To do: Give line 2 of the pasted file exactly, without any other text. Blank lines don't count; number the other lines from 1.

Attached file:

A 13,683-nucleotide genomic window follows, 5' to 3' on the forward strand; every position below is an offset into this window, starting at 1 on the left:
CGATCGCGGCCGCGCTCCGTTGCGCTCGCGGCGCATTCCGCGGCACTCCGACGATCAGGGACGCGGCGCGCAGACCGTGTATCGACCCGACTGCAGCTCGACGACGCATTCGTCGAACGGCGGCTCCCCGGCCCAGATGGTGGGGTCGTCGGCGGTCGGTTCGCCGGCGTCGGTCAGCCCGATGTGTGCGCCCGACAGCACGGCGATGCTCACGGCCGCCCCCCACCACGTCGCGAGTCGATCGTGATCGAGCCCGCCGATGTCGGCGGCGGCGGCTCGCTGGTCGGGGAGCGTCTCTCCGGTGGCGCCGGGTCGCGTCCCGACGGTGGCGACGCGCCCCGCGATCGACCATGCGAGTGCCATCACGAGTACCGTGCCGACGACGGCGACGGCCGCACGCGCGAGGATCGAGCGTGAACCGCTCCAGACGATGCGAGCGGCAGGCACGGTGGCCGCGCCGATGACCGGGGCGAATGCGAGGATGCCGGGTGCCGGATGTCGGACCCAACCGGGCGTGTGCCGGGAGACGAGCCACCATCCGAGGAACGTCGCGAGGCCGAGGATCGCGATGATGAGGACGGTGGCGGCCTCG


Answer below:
CGATCGCGGCCGCGCTCCGTTGCGCTCGCGGCGCATTCCGCGGCACTCCGACGATCAGGGACGCGGCGCGCAGACCGTGTATCGACCCGACTGCAGCTCGACGACGCATTCGTCGAACGGCGGCTCCCCGGCCCAGATGGTGGGGTCGTCGGCGGTCGGTTCGCCGGCGTCGGTCAGCCCGATGTGTGCGCCCGACAGCACGGCGATGCTCACGGCCGCCCCCCACCACGTCGCGAGTCGATCGTGATCGAGCCCGCCGATGTCGGCGGCGGCGGCTCGCTGGTCGGGGAGCGTCTCTCCGGTGGCGCCGGGTCGCGTCCCGACGGTGGCGACGCGCCCCGCGATCGACCATGCGAGTGCCATCACGAGTACCGTGCCGACGACGGCGACGGCCGCACGCGCGAGGATCGAGCGTGAACCGCTCCAGACGATGCGAGCGGCAGGCACGGTGGCCGCGCCGATGACCGGGGCGAATGCGAGGATGCCGGGTGCCGGATGTCGGACCCAACCGGGCGTGTGCCGGGAGACGAGCCACCATCCGAGGAACGTCGCGAGGCCGAGGATCGCGATGATGAGGACGGTGGCGGCCTCG